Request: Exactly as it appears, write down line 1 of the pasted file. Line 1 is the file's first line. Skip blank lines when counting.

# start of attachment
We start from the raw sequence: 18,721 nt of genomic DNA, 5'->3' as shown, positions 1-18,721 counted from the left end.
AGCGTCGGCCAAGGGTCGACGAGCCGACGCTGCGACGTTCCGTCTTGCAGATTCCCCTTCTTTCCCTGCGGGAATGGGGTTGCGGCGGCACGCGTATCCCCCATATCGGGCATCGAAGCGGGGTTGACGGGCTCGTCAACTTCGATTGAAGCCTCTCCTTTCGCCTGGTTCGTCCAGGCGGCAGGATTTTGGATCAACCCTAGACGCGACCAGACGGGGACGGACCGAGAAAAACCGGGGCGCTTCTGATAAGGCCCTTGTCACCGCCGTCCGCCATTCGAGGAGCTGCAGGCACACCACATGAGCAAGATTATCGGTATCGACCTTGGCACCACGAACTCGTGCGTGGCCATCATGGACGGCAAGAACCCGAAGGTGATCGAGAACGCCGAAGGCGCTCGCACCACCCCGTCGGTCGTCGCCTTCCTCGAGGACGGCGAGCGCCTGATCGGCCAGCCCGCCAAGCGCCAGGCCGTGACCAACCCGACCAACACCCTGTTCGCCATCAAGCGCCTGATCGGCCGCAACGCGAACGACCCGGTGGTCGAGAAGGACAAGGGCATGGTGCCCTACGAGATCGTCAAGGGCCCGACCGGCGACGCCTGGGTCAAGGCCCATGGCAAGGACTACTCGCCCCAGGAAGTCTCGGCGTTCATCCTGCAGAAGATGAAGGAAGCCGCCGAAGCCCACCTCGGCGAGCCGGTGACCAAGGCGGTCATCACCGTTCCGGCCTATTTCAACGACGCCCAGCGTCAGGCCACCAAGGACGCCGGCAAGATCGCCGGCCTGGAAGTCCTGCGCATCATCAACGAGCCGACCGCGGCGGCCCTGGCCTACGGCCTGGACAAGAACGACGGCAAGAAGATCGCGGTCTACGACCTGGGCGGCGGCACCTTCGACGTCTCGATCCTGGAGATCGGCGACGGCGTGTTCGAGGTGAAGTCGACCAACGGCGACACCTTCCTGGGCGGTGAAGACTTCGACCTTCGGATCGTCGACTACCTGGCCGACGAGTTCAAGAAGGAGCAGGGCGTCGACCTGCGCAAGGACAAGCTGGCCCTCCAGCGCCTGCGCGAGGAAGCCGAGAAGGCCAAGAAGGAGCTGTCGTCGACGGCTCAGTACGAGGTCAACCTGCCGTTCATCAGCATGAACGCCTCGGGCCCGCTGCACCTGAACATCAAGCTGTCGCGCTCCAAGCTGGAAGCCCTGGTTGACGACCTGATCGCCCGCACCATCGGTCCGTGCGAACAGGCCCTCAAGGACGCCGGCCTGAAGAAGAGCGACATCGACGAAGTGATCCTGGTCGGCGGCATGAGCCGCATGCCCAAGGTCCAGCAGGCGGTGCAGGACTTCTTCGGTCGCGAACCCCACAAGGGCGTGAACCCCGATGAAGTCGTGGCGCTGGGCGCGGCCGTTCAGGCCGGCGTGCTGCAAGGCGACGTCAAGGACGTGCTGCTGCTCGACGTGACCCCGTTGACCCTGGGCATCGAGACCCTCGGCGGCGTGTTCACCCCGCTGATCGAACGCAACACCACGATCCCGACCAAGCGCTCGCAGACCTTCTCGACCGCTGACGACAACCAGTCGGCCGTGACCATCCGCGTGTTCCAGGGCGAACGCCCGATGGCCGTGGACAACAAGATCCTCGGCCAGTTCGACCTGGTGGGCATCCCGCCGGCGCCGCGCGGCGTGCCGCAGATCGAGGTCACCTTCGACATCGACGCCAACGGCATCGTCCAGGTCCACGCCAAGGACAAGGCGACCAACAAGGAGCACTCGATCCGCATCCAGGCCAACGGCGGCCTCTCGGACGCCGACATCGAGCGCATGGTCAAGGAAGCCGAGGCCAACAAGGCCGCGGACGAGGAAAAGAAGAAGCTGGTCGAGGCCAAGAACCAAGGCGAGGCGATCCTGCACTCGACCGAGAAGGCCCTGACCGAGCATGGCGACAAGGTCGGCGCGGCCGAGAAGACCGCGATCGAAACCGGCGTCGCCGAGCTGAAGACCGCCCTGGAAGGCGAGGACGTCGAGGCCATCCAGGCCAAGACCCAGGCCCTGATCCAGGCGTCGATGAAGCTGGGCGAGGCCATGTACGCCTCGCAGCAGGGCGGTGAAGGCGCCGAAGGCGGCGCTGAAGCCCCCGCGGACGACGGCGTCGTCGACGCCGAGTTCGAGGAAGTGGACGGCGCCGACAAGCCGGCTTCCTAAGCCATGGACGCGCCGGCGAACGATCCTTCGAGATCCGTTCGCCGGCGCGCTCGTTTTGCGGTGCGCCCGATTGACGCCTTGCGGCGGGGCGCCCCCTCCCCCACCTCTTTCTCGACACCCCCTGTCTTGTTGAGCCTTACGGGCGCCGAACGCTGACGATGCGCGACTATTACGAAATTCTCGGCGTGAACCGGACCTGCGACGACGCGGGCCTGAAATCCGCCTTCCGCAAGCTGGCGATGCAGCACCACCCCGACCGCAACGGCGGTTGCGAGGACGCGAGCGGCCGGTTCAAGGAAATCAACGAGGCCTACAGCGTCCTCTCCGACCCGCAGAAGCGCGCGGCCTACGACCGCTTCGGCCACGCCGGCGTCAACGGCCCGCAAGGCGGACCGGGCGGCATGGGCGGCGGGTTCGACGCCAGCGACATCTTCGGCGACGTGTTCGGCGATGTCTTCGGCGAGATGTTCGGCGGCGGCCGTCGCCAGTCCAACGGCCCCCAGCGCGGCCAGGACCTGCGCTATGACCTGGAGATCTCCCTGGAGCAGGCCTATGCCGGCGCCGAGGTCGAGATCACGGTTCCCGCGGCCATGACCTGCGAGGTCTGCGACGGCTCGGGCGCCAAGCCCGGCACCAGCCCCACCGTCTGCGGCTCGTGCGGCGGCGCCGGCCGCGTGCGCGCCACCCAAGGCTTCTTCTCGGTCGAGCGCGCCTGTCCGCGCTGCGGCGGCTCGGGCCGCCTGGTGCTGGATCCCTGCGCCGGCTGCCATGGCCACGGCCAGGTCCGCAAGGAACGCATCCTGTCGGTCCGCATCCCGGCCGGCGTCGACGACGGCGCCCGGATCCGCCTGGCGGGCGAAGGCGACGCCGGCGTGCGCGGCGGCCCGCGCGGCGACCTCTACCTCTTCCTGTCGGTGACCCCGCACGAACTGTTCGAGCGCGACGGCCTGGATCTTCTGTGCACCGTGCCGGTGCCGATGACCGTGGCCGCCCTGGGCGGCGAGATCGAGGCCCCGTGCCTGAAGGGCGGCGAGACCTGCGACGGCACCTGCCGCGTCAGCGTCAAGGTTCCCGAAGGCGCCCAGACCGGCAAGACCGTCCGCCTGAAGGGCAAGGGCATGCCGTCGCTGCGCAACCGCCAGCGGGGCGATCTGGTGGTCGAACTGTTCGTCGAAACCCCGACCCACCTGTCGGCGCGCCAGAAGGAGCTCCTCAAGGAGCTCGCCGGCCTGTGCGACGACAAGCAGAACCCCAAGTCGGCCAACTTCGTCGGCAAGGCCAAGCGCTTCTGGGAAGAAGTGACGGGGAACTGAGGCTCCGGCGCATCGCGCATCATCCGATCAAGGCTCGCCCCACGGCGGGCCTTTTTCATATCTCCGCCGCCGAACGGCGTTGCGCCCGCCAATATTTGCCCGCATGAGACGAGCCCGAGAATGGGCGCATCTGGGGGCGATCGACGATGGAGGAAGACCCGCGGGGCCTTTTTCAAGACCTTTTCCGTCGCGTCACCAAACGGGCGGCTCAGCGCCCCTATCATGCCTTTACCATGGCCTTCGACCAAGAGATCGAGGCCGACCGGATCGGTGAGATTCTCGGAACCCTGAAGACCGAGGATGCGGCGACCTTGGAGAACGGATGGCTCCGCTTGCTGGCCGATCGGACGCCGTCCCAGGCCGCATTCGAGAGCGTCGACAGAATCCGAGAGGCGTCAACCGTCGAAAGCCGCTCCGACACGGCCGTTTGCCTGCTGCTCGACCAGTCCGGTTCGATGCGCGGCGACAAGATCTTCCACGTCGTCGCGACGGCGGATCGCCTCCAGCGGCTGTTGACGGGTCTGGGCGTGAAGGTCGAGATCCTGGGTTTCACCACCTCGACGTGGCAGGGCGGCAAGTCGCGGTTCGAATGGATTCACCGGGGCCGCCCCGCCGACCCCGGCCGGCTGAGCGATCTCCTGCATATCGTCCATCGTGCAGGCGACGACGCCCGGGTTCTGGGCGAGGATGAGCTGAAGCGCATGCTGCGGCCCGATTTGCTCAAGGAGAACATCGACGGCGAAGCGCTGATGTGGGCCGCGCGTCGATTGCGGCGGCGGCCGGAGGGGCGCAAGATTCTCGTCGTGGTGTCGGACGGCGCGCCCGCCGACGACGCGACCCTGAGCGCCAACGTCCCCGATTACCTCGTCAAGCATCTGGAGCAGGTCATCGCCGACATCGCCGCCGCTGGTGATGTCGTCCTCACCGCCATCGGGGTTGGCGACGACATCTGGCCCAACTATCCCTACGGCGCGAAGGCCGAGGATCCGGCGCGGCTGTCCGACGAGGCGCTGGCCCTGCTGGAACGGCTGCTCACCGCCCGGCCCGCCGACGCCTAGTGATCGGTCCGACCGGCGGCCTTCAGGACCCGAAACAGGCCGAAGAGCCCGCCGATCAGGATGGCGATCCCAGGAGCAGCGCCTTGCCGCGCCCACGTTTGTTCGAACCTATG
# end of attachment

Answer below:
We start from the raw sequence: 18,721 nt of genomic DNA, 5'->3' as shown, positions 1-18,721 counted from the left end.